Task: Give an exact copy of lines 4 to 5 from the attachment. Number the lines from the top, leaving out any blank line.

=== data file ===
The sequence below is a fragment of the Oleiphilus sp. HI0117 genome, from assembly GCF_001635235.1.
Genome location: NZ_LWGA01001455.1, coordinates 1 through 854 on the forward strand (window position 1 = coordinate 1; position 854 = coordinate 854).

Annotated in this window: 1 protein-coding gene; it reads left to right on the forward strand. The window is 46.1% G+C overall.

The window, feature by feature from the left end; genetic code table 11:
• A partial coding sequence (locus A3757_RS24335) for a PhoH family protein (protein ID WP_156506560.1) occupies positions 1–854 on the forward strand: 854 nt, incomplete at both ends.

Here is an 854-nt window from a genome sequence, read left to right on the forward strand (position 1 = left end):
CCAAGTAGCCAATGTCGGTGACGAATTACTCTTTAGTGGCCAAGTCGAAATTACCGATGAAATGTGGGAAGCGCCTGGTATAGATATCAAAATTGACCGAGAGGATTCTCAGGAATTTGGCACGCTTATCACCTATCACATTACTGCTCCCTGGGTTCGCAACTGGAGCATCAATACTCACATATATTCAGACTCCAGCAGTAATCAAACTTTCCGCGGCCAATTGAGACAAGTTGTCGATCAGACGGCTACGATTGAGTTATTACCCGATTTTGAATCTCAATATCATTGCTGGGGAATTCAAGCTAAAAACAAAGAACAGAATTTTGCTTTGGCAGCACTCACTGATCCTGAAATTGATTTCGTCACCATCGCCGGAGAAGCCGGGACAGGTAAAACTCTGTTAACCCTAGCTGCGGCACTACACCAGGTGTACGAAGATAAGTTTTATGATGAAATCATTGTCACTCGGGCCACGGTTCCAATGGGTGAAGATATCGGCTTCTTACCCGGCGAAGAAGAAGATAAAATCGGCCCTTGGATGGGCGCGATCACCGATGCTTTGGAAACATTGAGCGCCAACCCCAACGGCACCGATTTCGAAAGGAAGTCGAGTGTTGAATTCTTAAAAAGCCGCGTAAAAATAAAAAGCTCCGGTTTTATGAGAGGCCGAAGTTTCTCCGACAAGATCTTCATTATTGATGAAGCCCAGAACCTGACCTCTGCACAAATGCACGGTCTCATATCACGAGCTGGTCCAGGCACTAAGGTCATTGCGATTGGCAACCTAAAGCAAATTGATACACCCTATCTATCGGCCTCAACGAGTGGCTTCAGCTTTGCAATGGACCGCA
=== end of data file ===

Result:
The window, feature by feature from the left end; genetic code table 11:
• A partial coding sequence (locus A3757_RS24335) for a PhoH family protein (protein ID WP_156506560.1) occupies positions 1–854 on the forward strand: 854 nt, incomplete at both ends.